|Stochastic Systems Group|
Game Theory, Biology and the DNA Binding Game
We propose a game-theoretic approach to learn and predict coordinate binding of multiple DNA binding regulators. The framework implements resource constrained allocation of proteins to local neighborhoods as well as to sites themselves, and explicates coordinate and competitive binding relations among proteins with affinity to the site or region. More specifically, our model allows us to make numerical predictions of the (global) arrangements of proteins near the neighborhood of sites, as well as the (local) binding of proteins to sites under many different conditions and perturbations to the system at a large scale.
This talk will emphasize the mathematical and computational foundations of the new modeling approach. I will start by formally presenting our proposed model: the DNA Binding game. I will establish its ability to make predictions under any perturbations by showing that an equilibrium exists in any instantiation of the game. I will present in some detail a simple iterative algorithm that monotonically converges to an equilibrium of the game (thus providing a constructive proof of existence). Time permitting, I will show a small-scale illustration of our approach on a well-known biological subsystem: lambda-phage. I will conclude by briefly discussing work in progress on learning games from data to address large-scale biological problems.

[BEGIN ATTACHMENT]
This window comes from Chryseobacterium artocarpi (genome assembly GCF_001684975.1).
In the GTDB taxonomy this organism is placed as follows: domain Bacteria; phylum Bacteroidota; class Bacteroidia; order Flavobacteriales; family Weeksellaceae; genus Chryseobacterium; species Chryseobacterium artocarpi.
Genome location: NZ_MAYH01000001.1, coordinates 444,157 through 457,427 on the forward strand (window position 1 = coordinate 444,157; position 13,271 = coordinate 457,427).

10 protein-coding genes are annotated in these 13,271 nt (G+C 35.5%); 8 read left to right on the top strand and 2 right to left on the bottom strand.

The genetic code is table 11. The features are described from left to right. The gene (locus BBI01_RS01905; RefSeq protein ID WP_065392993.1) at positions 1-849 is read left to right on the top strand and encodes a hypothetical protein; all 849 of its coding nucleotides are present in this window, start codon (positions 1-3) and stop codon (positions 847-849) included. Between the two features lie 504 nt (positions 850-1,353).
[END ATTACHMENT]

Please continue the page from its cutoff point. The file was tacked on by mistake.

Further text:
Joint work with Luis Perez-Breva, Chen-Hsiang Yeang and Tommi Jaakkola.
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